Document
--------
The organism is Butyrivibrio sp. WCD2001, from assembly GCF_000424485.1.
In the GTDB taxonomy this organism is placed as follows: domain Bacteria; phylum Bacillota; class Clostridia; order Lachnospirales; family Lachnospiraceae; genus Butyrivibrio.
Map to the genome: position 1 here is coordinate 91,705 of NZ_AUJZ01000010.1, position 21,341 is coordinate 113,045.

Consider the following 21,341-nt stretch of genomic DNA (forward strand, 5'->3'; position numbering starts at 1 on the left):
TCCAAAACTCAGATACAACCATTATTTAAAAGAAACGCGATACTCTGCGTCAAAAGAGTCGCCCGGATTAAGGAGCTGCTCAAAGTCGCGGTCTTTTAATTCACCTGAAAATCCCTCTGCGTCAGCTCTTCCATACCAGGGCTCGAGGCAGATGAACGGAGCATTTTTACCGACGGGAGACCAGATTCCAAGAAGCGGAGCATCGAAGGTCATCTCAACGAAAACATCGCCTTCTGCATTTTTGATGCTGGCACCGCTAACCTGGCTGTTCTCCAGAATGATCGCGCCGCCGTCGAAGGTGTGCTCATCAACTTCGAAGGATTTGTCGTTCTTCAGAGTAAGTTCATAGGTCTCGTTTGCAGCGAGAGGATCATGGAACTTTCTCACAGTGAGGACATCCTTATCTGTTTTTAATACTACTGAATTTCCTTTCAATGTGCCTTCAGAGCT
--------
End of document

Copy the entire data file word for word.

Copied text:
The organism is Butyrivibrio sp. WCD2001, from assembly GCF_000424485.1.
In the GTDB taxonomy this organism is placed as follows: domain Bacteria; phylum Bacillota; class Clostridia; order Lachnospirales; family Lachnospiraceae; genus Butyrivibrio.
Map to the genome: position 1 here is coordinate 91,705 of NZ_AUJZ01000010.1, position 21,341 is coordinate 113,045.

Consider the following 21,341-nt stretch of genomic DNA (forward strand, 5'->3'; position numbering starts at 1 on the left):
TCCAAAACTCAGATACAACCATTATTTAAAAGAAACGCGATACTCTGCGTCAAAAGAGTCGCCCGGATTAAGGAGCTGCTCAAAGTCGCGGTCTTTTAATTCACCTGAAAATCCCTCTGCGTCAGCTCTTCCATACCAGGGCTCGAGGCAGATGAACGGAGCATTTTTACCGACGGGAGACCAGATTCCAAGAAGCGGAGCATCGAAGGTCATCTCAACGAAAACATCGCCTTCTGCATTTTTGATGCTGGCACCGCTAACCTGGCTGTTCTCCAGAATGATCGCGCCGCCGTCGAAGGTGTGCTCATCAACTTCGAAGGATTTGTCGTTCTTCAGAGTAAGTTCATAGGTCTCGTTTGCAGCGAGAGGATCATGGAACTTTCTCACAGTGAGGACATCCTTATCTGTTTTTAATACTACTGAATTTCCTTTCAATGTGCCTTCAGAGCT